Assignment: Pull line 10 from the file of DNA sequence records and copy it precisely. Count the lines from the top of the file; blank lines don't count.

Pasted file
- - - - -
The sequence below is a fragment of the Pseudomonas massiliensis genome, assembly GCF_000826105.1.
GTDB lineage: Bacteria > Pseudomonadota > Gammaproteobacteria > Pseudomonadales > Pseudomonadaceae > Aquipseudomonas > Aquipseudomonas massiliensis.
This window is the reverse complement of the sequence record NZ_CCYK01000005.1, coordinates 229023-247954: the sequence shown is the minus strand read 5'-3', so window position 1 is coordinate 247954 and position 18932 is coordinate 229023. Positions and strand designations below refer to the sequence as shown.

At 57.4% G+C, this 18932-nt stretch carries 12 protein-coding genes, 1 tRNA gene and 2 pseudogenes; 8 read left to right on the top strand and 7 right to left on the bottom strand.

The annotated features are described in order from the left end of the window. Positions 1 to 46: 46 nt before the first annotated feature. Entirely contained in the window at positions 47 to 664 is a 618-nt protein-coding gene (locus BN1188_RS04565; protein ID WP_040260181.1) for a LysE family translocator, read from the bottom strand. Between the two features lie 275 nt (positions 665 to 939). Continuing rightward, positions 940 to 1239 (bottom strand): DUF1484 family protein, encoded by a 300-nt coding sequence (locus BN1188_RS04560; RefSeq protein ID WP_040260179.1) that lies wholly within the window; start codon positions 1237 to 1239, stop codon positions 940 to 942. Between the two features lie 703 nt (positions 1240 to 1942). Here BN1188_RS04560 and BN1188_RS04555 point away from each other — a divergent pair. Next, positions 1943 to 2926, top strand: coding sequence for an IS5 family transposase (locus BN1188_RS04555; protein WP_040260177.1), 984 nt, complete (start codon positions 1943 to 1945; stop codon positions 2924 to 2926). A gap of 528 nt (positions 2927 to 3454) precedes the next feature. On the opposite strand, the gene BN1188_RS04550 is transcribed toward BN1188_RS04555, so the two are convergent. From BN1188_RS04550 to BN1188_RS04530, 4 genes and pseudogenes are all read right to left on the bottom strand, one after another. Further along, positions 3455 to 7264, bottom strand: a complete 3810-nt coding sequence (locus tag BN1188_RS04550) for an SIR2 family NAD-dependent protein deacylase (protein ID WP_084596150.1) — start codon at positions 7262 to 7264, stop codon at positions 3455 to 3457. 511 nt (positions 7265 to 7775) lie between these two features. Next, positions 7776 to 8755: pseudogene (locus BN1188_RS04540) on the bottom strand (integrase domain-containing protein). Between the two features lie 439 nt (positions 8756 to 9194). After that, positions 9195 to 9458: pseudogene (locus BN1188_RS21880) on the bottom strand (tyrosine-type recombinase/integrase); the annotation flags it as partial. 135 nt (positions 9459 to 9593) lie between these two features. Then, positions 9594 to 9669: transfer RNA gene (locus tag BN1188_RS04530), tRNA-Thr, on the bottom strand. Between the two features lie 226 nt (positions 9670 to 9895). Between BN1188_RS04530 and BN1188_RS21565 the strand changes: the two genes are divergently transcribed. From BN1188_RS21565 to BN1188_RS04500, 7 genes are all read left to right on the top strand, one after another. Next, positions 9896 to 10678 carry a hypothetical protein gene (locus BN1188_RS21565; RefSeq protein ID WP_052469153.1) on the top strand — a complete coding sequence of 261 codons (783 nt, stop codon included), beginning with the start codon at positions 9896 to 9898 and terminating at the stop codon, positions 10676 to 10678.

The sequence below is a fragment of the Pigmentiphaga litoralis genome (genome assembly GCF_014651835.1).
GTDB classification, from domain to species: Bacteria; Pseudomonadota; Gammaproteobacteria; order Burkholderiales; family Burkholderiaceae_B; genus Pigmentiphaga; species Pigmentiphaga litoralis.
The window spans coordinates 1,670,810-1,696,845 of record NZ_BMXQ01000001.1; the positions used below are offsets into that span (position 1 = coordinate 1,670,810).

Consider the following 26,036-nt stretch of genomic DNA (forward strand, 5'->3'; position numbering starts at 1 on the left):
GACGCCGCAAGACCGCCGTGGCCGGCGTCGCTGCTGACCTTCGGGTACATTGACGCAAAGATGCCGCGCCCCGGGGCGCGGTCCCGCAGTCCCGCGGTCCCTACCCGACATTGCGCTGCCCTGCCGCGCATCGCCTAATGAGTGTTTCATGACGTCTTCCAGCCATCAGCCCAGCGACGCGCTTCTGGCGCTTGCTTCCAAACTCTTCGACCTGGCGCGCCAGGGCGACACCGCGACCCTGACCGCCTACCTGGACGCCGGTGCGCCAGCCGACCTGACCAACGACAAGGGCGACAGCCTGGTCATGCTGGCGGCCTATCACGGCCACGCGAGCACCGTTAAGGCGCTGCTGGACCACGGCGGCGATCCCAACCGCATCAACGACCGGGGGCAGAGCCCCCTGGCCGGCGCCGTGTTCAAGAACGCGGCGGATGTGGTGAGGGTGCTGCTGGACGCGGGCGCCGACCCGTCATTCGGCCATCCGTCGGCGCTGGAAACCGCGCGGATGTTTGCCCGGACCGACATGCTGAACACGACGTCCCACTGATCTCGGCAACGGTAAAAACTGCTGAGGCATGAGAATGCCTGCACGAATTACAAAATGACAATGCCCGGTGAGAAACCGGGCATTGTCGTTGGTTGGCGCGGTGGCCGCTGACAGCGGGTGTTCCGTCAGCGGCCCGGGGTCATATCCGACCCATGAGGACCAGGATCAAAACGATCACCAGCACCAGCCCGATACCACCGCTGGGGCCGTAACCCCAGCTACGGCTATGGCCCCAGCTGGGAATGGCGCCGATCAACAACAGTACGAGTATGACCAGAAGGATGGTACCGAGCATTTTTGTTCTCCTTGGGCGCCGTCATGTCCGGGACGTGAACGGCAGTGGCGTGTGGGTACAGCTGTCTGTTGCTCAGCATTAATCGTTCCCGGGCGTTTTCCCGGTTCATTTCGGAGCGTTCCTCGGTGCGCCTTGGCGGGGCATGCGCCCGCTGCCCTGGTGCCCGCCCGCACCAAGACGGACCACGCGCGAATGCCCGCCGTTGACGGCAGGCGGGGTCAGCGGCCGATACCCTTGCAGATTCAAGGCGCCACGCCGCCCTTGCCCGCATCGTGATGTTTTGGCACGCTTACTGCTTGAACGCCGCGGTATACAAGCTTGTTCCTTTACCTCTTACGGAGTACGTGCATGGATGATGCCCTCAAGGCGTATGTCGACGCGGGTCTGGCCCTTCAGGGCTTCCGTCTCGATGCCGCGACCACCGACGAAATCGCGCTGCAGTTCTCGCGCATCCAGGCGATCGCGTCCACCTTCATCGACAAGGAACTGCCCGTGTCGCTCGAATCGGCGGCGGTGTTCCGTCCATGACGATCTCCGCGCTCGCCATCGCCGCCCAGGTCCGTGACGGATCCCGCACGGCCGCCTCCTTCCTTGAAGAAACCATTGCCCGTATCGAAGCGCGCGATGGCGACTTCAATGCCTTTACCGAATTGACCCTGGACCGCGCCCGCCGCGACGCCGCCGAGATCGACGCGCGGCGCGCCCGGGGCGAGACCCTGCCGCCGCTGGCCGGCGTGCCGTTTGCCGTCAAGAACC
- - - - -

GACGCCGCAAGACCGCCGTGGCCGGCGTCGCTGCTGACCTTCGGGTACATTGACGCAAAGATGCCGCGCCCCGGGGCGCGGTCCCGCAGTCCCGCGGTCCCTACCCGACATTGCGCTGCCCTGCCGCGCATCGCCTAATGAGTGTTTCATGACGTCTTCCAGCCATCAGCCCAGCGACGCGCTTCTGGCGCTTGCTTCCAAACTCTTCGACCTGGCGCGCCAGGGCGACACCGCGACCCTGACCGCCTACCTGGACGCCGGTGCGCCAGCCGACCTGACCAACGACAAGGGCGACAGCCTGGTCATGCTGGCGGCCTATCACGGCCACGCGAGCACCGTTAAGGCGCTGCTGGACCACGGCGGCGATCCCAACCGCATCAACGACCGGGGGCAGAGCCCCCTGGCCGGCGCCGTGTTCAAGAACGCGGCGGATGTGGTGAGGGTGCTGCTGGACGCGGGCGCCGACCCGTCATTCGGCCATCCGTCGGCGCTGGAAACCGCGCGGATGTTTGCCCGGACCGACATGCTGAACACGACGTCCCACTGATCTCGGCAACGGTAAAAACTGCTGAGGCATGAGAATGCCTGCACGAATTACAAAATGACAATGCCCGGTGAGAAACCGGGCATTGTCGTTGGTTGGCGCGGTGGCCGCTGACAGCGGGTGTTCCGTCAGCGGCCCGGGGTCATATCCGACCCATGAGGACCAGGATCAAAACGATCACCAGCACCAGCCCGATACCACCGCTGGGGCCGTAACCCCAGCTACGGCTATGGCCCCAGCTGGGAATGGCGCCGATCAACAACAGTACGAGTATGACCAGAAGGATGGTACCGAGCATTTTTGTTCTCCTTGGGCGCCGTCATGTCCGGGACGTGAACGGCAGTGGCGTGTGGGTACAGCTGTCTGTTGCTCAGCATTAATCGTTCCCGGGCGTTTTCCCGGTTCATTTCGGAGCGTTCCTCGGTGCGCCTTGGCGGGGCATGCGCCCGCTGCCCTGGTGCCCGCCCGCACCAAGACGGACCACGCGCGAATGCCCGCCGTTGACGGCAGGCGGGGTCAGCGGCCGATACCCTTGCAGATTCAAGGCGCCACGCCGCCCTTGCCCGCATCGTGATGTTTTGGCACGCTTACTGCTTGAACGCCGCGGTATACAAGCTTGTTCCTTTACCTCTTACGGAGTACGTGCATGGATGATGCCCTCAAGGCGTATGTCGACGCGGGTCTGGCCCTTCAGGGCTTCCGTCTCGATGCCGCGACCACCGACGAAATCGCGCTGCAGTTCTCGCGCATCCAGGCGATCGCGTCCACCTTCATCGACAAGGAACTGCCCGTGTCGCTCGAATCGGCGGCGGTGTTCCGTCCATGACGATCTCCGCGCTCGCCATCGCCGCCCAGGTCCGTGACGGATCCCGCACGGCCGCCTCCTTCCTTGAAGAAACCATTGCCCGTATCGAAGCGCGCGATGGCGACTTCAATGCCTTTACCGAATTGACCCTGGACCGCGCCCGCCGCGACGCCGCCGAGATCGACGCGCGGCGCGCCCGGGGCGAGACCCTGCCGCCGCTGGCCGGCGTGCCGTTTGCCGTCAAGAACC